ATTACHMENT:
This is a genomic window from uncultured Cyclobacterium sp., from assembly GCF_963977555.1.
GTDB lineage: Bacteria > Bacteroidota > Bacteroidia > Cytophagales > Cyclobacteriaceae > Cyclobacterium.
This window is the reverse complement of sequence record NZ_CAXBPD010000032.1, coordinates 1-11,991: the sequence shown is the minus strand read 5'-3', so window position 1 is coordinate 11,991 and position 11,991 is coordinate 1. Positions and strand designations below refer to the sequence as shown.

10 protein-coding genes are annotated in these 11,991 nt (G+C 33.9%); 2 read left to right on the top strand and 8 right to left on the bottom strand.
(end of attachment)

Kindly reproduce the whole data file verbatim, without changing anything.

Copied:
This is a genomic window from uncultured Cyclobacterium sp., from assembly GCF_963977555.1.
GTDB lineage: Bacteria > Bacteroidota > Bacteroidia > Cytophagales > Cyclobacteriaceae > Cyclobacterium.
This window is the reverse complement of sequence record NZ_CAXBPD010000032.1, coordinates 1-11,991: the sequence shown is the minus strand read 5'-3', so window position 1 is coordinate 11,991 and position 11,991 is coordinate 1. Positions and strand designations below refer to the sequence as shown.

10 protein-coding genes are annotated in these 11,991 nt (G+C 33.9%); 2 read left to right on the top strand and 8 right to left on the bottom strand.